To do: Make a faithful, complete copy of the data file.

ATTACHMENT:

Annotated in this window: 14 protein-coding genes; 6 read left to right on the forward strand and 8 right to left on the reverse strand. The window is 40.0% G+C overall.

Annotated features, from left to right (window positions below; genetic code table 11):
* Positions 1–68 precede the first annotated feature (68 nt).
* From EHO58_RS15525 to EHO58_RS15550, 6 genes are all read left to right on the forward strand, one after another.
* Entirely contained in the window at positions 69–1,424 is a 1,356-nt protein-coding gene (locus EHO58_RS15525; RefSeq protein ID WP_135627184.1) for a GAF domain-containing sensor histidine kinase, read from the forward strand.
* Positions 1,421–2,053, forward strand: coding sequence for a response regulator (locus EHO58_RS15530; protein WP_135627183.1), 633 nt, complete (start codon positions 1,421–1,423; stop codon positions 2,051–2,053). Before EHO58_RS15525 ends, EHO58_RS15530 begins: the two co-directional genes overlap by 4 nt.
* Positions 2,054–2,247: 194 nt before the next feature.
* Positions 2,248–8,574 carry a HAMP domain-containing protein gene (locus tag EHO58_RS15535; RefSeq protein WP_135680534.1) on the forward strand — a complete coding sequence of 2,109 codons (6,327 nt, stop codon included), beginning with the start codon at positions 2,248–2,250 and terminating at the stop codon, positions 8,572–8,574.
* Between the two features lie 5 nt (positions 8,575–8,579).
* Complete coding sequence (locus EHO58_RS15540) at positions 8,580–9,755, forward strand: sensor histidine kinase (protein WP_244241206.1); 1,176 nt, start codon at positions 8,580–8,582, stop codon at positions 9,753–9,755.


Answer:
Annotated in this window: 14 protein-coding genes; 6 read left to right on the forward strand and 8 right to left on the reverse strand. The window is 40.0% G+C overall.

Annotated features, from left to right (window positions below; genetic code table 11):
* Positions 1–68 precede the first annotated feature (68 nt).
* From EHO58_RS15525 to EHO58_RS15550, 6 genes are all read left to right on the forward strand, one after another.
* Entirely contained in the window at positions 69–1,424 is a 1,356-nt protein-coding gene (locus EHO58_RS15525; RefSeq protein ID WP_135627184.1) for a GAF domain-containing sensor histidine kinase, read from the forward strand.
* Positions 1,421–2,053, forward strand: coding sequence for a response regulator (locus EHO58_RS15530; protein WP_135627183.1), 633 nt, complete (start codon positions 1,421–1,423; stop codon positions 2,051–2,053). Before EHO58_RS15525 ends, EHO58_RS15530 begins: the two co-directional genes overlap by 4 nt.
* Positions 2,054–2,247: 194 nt before the next feature.
* Positions 2,248–8,574 carry a HAMP domain-containing protein gene (locus tag EHO58_RS15535; RefSeq protein WP_135680534.1) on the forward strand — a complete coding sequence of 2,109 codons (6,327 nt, stop codon included), beginning with the start codon at positions 2,248–2,250 and terminating at the stop codon, positions 8,572–8,574.
* Between the two features lie 5 nt (positions 8,575–8,579).
* Complete coding sequence (locus EHO58_RS15540) at positions 8,580–9,755, forward strand: sensor histidine kinase (protein WP_244241206.1); 1,176 nt, start codon at positions 8,580–8,582, stop codon at positions 9,753–9,755.